Several Swiss prisons have painted their jail cells in a color called “Cool Down Pink” as a way to curb prisoners’ aggressive behavior and even though the measure was adopted by other European countries in recent years, there are those who find the measure degrading and manipulative.
It’s a known fact that colors have a significant influence on our mood. It is said that red can stimulate our appetite, which is why you’re more likely to see it used in restaurants, as opposed to blue, which apparently suppresses the appetite. Every color is associated with various emotions which as a whole can influence our moods.
For example, pink is usually associated with happiness and compassion, but also weakness and femininity. And that’s what makes it so controversial. Psychologists have long argued that it can have a calming effect on people, but using it in the penal system has also been described as humiliating, gender stereotyping and manipulative.
The first to flaunt the idea of using pink in prisons to curb inmate aggression was researcher Alexander Schauss, who in the late 1970s conducted a series of experiments to demonstrate the power of color on human behavior.
In one of his controversial studies, he had male subjects look at a bright pink poster with their arms outstretched, and proceeded to demonstrate how easily he could push their arms down. When he repeated the experiment with the color blue, the subjects’ strength allegedly returned.
Naval officers Gene Baker and Ron Miller were some impressed with Schauss’ findings that they painted the holding cells at their naval bases in the same shade of bright pink and later reported a drastic change in prisoners’ behavior. Apparently, they were all considerably less aggressive. The color became known as Baker-Miller Pink and went on to be used by several prison wardens throughout the 1980s.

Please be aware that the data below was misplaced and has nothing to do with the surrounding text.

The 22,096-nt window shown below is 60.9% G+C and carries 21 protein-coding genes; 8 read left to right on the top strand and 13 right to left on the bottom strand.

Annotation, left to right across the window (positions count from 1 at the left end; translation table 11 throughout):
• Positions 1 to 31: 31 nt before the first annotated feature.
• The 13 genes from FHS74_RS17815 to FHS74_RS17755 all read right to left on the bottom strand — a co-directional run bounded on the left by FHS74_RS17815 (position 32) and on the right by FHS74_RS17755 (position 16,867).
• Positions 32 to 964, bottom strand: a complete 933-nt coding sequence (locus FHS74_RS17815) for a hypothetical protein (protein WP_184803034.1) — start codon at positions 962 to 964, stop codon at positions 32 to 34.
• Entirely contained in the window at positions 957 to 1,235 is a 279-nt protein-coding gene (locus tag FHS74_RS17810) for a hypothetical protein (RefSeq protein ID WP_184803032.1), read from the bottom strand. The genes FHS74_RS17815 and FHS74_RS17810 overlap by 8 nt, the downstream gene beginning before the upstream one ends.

Baker-Miller Pink was the go-to “anti-aggression pink” until Schauss decided to conduct more color experiments on inmates and this time found that the bright pink didn’t have a calming effect after all. Not only that, but he reported concerns that the color might actually make prisoners more violent. His suspicions were confirmed 30 years later, when psychologist Oliver Genschow conducted rigorous tests to check whether Baker-Miller Pink actually calmed down violent inmates. It turned out that it didn’t.
However, it’s worth pointing out that Baker-Miller Pink is a bright, hot pink, and in 2011 Swiss psychologist Daniela Späth decided to conduct her own experiments with her own shade of pink, a paler, gentler version she named “Cool Down Pink”. It was applied to the cells of 10 prisons throughout Switzerland, and over four years, prison staff reported significantly less aggressive behavior in prisoners who were placed in the pink cells compared to those in regular cells. Späth herself noticed that prisoners were also able to relax quicker in pink cells.
Cool Down Pink is the new Baker-Miller Pink, and it is slowly spreading in prisons outside Switzerland as well. Kremlin-backed news outlet Sputnik suggests the color is also used in German prisons like the ones in Dortmund, Hagen, Kleve and Attendorn, and the color’s creator, Daniela Späth, suggested other applications for it as well, such as decoration in airport security areas, schools and psychiatric hospitals.
But while psychologists and prison staff may be please with Cool Down Pink and its aggression-curbing effect, prisoners themselves are apparently not that happy. One former inmate of a Swiss prison told British newspaper The Telegraph that being held in a cell that looked like “a little girl’s bedroom” was very degrading.
Others claim the mere association of the color with femininity and weakness is stereotypical, discriminatory, and sexist. One gender studies scholar has called the practice of keeping inmates in pink prison cells humiliating and degrading.
Cool Down Pink continues to be used in some Swiss prisons, and its calming effects have yet to be disputed, but the controversy around the color remains.
This article was originally published on Oddity Central under a Creative Commons license.